And inspiration is all around. He recently found it at Powderhorn Ranch.

I find a lot of inspiration as an artist in a place like this, and as I learn more and more about it, I’m fascinated by the complexities of it and how practically every plant and every little creature plays a role in the overall balance of a place.

See Billy Hassell and his art in a segment of the Texas Parks and Wildlife TV series on PBS the week of June 16. Check your local listings.

For Texas Parks and Wildlife…I’m Cecilia Nasti.

TPW TV– The Oyster Grind

Tuesday, May 21st, 2019
Gulf oysters in repose.

Gulf oysters in repose.

This is Passport to Texas

Texas reefs once held what seemed like an endless supply of oysters. But times have changed. Over the years the daily sack limits have been cut back.

It used to be a hundred and fifty sack a day.

Mauricio Blanco has been an oysterman in Lavaca Bay for 30 years.

Now it’s went down from one hundred and fifty sacks to ninety sacks, and then from ninety sacks, they went down to fifty sacks; this year the state limit is thirty sacks. So, every year we getting less, and less, and less. And the bad part is that fuel, it don’t go down, it goes up and up. But like right now, we probably going to make twenty sacks all day long. Maybe.

In a Texas Parks and Wildlife TV segment that airs the week of May 26, viewers visit the coast where a section of Galveston Bay receives much-needed TLC in the form of new reef bottom. Bill Rodney is a Natural Resource specialist with Texas Parks and Wildlife.

Recent science has indicated that most oyster reefs are operating right on the border of sustainability. Everybody realizes that something needs to be done. The key to restoring the habitat is putting fresh cultch out there, cultch can be any materials that oysters can grow on.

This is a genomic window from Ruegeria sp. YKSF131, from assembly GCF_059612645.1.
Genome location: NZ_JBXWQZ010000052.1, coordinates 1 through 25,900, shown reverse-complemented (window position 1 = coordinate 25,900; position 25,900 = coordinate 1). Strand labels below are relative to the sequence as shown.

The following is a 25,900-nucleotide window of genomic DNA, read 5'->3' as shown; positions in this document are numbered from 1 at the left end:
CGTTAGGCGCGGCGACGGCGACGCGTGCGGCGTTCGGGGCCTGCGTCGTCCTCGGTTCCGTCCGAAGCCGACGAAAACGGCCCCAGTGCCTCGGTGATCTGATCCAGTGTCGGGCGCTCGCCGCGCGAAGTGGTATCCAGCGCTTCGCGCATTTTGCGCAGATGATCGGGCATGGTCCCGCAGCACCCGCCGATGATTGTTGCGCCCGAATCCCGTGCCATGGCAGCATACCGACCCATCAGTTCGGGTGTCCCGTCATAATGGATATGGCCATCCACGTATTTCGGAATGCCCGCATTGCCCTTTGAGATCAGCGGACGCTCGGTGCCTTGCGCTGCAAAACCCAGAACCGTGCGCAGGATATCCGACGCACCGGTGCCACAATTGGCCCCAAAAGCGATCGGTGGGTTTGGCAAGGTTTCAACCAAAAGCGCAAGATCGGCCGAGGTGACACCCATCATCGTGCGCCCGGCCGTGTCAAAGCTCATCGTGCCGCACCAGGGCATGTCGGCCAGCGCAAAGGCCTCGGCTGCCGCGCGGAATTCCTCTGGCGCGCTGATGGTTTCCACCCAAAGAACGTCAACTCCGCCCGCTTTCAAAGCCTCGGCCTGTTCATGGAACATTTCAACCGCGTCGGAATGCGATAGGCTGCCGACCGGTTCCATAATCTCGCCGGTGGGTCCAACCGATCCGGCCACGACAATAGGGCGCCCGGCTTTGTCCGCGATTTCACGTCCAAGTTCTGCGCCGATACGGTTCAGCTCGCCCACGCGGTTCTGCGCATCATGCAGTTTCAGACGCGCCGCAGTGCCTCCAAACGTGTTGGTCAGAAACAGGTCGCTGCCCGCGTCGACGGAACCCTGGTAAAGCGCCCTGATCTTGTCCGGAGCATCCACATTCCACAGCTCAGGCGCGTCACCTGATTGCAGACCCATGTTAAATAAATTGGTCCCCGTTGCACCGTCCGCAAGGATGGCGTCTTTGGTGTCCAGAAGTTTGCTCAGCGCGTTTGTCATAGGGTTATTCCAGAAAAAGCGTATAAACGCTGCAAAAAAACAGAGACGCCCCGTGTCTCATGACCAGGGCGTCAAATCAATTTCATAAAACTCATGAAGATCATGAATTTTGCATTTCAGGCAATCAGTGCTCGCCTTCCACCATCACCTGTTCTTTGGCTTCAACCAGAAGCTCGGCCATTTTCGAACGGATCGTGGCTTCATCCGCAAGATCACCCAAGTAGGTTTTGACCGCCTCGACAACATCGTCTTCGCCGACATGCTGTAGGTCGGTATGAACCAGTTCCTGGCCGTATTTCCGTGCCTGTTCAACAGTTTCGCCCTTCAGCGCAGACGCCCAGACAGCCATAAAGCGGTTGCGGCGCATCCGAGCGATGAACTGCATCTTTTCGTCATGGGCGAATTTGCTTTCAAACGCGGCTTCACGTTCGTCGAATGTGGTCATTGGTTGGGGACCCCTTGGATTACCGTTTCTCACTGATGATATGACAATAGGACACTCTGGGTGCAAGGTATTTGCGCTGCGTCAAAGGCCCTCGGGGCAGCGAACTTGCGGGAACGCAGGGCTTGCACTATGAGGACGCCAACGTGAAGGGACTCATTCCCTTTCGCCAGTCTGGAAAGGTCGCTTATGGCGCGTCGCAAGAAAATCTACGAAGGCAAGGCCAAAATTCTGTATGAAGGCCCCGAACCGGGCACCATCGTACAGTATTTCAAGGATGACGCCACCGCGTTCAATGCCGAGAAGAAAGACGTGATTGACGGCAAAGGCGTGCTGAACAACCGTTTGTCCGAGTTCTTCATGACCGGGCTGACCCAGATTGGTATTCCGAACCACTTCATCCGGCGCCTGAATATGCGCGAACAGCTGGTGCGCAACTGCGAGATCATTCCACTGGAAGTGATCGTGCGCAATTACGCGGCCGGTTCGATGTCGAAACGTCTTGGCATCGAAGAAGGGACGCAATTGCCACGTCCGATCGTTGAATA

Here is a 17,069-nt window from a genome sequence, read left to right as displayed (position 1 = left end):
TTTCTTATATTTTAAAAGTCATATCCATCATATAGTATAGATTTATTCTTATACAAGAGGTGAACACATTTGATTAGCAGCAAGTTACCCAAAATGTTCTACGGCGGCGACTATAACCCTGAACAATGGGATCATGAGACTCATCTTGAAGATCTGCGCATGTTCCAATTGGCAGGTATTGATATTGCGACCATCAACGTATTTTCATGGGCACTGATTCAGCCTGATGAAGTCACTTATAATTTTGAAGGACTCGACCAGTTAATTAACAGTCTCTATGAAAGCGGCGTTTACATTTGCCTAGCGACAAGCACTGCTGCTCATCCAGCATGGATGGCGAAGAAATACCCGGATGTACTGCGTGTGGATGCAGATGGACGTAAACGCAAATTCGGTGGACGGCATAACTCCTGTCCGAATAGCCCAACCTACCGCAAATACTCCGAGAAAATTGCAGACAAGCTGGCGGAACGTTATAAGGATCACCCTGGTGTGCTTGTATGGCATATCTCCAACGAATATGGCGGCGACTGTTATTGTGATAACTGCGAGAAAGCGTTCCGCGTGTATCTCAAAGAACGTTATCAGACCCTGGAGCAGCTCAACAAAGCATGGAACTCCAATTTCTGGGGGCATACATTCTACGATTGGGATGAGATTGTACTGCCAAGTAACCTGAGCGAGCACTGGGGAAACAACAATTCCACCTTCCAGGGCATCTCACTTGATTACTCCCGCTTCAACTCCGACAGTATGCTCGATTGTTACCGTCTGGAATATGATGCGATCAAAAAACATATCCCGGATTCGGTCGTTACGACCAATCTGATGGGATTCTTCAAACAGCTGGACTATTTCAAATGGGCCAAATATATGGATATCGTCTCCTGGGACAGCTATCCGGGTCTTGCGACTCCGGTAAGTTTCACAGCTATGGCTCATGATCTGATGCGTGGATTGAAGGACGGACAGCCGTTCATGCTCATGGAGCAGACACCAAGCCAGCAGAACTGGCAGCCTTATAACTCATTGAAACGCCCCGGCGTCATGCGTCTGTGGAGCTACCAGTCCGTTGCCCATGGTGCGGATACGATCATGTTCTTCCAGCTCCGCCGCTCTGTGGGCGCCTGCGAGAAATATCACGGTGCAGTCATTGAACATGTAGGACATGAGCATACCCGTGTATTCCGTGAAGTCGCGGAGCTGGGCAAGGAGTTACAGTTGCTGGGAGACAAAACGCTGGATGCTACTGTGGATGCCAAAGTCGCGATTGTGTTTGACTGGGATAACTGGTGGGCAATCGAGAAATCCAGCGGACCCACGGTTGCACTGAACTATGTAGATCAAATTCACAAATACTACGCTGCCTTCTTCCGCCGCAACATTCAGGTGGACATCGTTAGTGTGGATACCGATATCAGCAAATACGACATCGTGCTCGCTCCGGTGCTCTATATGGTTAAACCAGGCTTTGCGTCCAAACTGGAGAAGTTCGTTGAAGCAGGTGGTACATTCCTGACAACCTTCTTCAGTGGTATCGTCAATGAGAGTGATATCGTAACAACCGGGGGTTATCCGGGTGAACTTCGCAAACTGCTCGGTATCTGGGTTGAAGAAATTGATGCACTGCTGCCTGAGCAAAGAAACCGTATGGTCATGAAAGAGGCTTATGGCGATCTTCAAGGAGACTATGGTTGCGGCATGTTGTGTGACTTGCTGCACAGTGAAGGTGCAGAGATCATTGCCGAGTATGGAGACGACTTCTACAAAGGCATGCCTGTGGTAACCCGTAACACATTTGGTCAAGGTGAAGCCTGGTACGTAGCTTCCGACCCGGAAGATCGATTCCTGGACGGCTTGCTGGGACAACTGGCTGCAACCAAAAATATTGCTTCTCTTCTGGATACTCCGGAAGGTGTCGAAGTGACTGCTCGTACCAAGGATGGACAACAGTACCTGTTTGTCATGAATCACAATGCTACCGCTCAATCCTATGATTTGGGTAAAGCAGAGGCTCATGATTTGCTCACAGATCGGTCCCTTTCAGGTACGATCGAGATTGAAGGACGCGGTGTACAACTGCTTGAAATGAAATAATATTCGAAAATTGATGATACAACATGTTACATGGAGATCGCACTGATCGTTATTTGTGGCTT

Witness the rebirth of an oyster reef and the measures taken to ensure the success of the resource and those who depend on it…on the Texas Parks and Wildlife TV series, the week of May 26 on PBS. Check your local listings.

The Sport Fish Restoration Program supports our series.

For Texas Parks and Wildlife, I’m Cecilia Nasti.

TPW TV– Natural Connection

Thursday, May 9th, 2019

Xochitl Rodriguez and Adrian Sabom.

This is Passport to Texas

The outdoors brings people together, as it did Xochit Rodriguez and Adrian Sabom. Xochit grew up in El Paso; the Franklin Mountains were her backyard. Adrien grew up hunting on her family’s south Texas Ranch.

[Xochitl Rodriguez] Adrian and I met at a Texas Parks and Wildlife Foundation event.
[Adrian Sabom] I met Xochitl at the We Will Not Be Tamed campaign launch party, and we were talking about, well she has never shot a gun and I had never hiked the Franklin Mountains, and so it evolved into, we should each do each other’s thing.

Each woman visited the other on her home turf. Xochit ‘s visit to Adrian’s ranch started with a horseback ride.

[Adrian Sabom] After horseback riding, we went to the big event…
[Xochitl Rodriguez] The moment we’ve all been waiting for.
[Adrian Sabom] Xochit shooting a gun for the first time.
[Xochitl Rodriguez] This is the craziest thing I’ve ever done. I was really, really scared.
[Adrian Sabom] She was super nervous in the beginning. You could tell her hands were shaking, she was sweating.
[Xochitl Rodriguez] I shook after every clay, but then I finally got into the groove and felt a little bit better.

Share the full experience of both women when you tune into the Texas Parks and Wildlife TV show on PBS the week of May 12.

For Texas Parks and Wildlife, I’m Cecilia Nasti.